Dartmouth College is a private Ivy League research university in Hanover, New Hampshire, United States. Established in 1769 by Eleazar Wheelock, it is the ninth-oldest institution of higher education in the United States and one of the nine colonial colleges chartered before the American Revolution. Although founded as a school to educate Native Americans in Christian theology and the English way of life, Dartmouth trained Congregationalist ministers throughout its early history; the university secularized, by the turn of the 20th century it had risen from relative obscurity into national prominence as one of the top centers of higher education. Following a liberal arts curriculum, the university provides undergraduate instruction in 40 academic departments and interdisciplinary programs including 57 majors in the humanities, social sciences, natural sciences, engineering, enables students to design specialized concentrations or engage in dual degree programs. Dartmouth comprises five constituent schools: the original undergraduate college, the Geisel School of Medicine, the Thayer School of Engineering, the Tuck School of Business, the Guarini School of Graduate and Advanced Studies.
The university has affiliations with the Dartmouth–Hitchcock Medical Center, the Rockefeller Institute for Public Policy, the Hopkins Center for the Arts. With a student enrollment of about 6,400, Dartmouth is the smallest university in the Ivy League. Undergraduate admissions is competitive, with an acceptance rate of 7.9% for the Class of 2023. Situated on a terrace above the Connecticut River, Dartmouth's 269-acre main campus is in the rural Upper Valley region of New England; the university functions on a quarter system, operating year-round on four ten-week academic terms. Dartmouth is known for its undergraduate focus, strong Greek culture, wide array of enduring campus traditions, its 34 varsity sports teams compete intercollegiately in the Ivy League conference of the NCAA Division I. Dartmouth is included among the highest-ranked universities in the United States by several institutional rankings, has been cited as a leading university for undergraduate teaching and research by U. S. News & World Report.
In 2018, the Carnegie Classification of Institutions of Higher Education listed Dartmouth as the only "majority-undergraduate," "arts-and-sciences focused," "doctoral university" in the country that has "some graduate coexistence" and "very high research activity." In a New York Times corporate study, Dartmouth graduates ranked 41st in terms of the most sought-after and valued in the world. The university has produced many prominent alumni, including 170 members of the U. S. Senate and the U. S. House of Representatives, 24 U. S. governors, 10 billionaire alumni, 10 U. S. Cabinet secretaries, 3 Nobel Prize laureates, 2 U. S. Supreme Court justices, a U. S. vice president. Other notable alumni include 79 Rhodes Scholars, 26 Marshall Scholarship recipients, 13 Pulitzer Prize winners, numerous MacArthur Genius fellows, Fulbright Scholars, CEOs and founders of Fortune 500 corporations, high-ranking U. S. diplomats, scholars in academia and media figures, professional athletes, Olympic medalists. Dartmouth was founded by Eleazar Wheelock, a Congregational minister from Columbia, who had sought to establish a school to train Native Americans as Christian missionaries.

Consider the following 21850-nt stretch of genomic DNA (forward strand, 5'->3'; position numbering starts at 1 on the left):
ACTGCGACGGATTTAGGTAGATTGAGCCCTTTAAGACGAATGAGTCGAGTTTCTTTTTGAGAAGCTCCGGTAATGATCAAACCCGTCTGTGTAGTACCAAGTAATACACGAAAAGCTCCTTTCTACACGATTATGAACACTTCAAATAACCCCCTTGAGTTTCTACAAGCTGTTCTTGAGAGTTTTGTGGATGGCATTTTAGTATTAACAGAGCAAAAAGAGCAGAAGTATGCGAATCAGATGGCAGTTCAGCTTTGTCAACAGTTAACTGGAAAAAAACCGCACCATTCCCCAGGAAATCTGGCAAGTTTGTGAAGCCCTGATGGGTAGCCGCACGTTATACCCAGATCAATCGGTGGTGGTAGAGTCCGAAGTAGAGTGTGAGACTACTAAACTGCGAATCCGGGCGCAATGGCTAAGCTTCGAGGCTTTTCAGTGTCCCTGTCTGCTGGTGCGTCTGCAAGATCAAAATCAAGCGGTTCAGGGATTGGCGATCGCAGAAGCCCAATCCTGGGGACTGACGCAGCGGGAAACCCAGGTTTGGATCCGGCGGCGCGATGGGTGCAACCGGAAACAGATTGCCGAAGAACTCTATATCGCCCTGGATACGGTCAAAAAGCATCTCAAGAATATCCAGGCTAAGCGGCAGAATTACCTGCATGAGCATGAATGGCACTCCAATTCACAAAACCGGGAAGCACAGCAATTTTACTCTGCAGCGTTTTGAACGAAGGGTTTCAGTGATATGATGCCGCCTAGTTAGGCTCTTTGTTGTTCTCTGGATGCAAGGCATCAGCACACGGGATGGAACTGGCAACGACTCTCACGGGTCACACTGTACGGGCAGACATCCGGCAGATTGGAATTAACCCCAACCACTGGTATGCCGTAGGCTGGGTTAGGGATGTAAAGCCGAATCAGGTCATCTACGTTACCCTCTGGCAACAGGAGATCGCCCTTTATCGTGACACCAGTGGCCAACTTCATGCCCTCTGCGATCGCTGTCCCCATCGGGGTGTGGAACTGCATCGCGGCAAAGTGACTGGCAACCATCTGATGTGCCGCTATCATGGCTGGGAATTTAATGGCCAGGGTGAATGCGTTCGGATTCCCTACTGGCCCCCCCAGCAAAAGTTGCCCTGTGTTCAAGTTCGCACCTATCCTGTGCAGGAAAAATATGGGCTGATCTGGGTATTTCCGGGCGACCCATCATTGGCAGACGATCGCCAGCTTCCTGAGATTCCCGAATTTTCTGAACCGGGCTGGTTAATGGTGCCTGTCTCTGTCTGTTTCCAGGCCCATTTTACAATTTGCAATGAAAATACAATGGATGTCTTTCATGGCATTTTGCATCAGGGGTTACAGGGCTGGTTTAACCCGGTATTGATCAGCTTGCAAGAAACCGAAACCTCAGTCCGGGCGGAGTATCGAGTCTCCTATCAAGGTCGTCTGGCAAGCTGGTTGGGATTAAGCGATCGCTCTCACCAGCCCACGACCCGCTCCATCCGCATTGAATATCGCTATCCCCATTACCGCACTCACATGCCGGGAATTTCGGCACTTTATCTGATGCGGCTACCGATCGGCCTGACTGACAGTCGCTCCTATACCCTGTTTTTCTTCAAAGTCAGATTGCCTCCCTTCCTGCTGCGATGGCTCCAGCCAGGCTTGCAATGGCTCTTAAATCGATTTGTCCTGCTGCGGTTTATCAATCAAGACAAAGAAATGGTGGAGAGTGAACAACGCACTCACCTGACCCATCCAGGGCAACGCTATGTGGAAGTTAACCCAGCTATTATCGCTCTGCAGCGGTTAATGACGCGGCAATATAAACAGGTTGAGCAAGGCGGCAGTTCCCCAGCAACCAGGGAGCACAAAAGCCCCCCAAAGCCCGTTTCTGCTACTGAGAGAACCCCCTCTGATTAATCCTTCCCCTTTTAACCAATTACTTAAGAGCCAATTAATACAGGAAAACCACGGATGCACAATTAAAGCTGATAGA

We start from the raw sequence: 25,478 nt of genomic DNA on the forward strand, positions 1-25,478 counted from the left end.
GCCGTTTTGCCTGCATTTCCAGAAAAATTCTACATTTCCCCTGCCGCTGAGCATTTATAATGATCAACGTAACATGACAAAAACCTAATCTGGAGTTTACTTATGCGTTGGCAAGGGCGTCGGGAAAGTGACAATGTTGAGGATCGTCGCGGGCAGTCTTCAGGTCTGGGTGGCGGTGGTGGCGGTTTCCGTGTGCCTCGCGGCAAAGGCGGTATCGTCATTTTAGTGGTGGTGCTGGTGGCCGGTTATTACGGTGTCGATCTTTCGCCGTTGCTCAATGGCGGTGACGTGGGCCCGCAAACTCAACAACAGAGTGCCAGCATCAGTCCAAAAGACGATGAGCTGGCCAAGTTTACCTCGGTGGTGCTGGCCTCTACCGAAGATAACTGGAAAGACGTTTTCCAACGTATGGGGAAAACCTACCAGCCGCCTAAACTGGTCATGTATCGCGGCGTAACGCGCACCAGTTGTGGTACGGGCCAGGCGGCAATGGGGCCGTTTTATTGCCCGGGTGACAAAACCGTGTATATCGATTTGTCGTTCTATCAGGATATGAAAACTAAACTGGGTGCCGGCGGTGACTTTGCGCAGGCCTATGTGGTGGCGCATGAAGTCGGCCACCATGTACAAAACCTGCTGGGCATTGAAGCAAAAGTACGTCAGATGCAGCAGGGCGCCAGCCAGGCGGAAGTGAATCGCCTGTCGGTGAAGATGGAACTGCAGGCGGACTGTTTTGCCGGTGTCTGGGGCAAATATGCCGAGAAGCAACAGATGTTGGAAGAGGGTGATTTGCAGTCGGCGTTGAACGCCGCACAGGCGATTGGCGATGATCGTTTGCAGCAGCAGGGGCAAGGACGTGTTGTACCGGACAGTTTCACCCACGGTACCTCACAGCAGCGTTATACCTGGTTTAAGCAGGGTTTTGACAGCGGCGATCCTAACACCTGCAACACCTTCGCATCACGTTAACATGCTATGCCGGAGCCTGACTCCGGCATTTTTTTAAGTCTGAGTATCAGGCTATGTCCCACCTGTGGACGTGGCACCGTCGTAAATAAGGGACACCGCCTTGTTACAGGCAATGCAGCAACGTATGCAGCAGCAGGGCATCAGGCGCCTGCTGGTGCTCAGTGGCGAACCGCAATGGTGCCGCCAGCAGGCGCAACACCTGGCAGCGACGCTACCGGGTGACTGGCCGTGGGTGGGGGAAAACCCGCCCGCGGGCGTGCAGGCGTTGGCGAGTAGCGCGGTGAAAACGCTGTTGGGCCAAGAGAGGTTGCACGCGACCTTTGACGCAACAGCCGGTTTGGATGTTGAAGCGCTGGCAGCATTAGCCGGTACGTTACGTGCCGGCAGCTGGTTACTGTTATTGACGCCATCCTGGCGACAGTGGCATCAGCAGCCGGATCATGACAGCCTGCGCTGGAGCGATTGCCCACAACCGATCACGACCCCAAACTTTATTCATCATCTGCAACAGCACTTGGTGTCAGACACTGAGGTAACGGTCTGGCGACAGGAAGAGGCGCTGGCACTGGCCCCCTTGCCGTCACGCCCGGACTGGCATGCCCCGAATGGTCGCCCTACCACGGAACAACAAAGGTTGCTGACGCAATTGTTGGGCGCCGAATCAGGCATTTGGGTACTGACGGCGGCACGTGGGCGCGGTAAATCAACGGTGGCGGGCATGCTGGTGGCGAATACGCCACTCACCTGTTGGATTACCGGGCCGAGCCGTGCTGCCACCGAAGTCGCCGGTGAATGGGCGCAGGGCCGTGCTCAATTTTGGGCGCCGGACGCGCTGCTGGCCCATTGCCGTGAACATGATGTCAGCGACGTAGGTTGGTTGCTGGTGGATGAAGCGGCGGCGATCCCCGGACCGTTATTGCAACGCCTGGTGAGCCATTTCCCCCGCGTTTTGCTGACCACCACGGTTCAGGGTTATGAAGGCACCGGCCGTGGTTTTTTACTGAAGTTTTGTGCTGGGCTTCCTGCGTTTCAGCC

Wheelock's ostensible inspiration for such an establishment resulted from his relationship with Mohegan Indian Samson Occom. Occom became an ordained minister after studying under Wheelock from 1743 to 1747, moved to Long Island to preach to the Montauks. Wheelock founded Moor's Indian Charity School in 1755; the Charity School proved somewhat successful, but additional funding was necessary to continue school's operations, Wheelock sought the help of friends to raise money. The first major donation to the school was given by Dr. John Phillips in 1762, who would go on to found Phillips Exeter Academy. Occom, accompanied by the Reverend Nathaniel Whitaker, traveled to England in 1766 to raise money from churches. With these funds, they established a trust to help Wheelock; the head of the trust was a Methodist named William Legge, 2nd Earl of Dartmouth. Although the fund provided Wheelock ample financial support for the Charity School, Wheelock had trouble recruiting Indians to the institution because its location was far from tribal territories.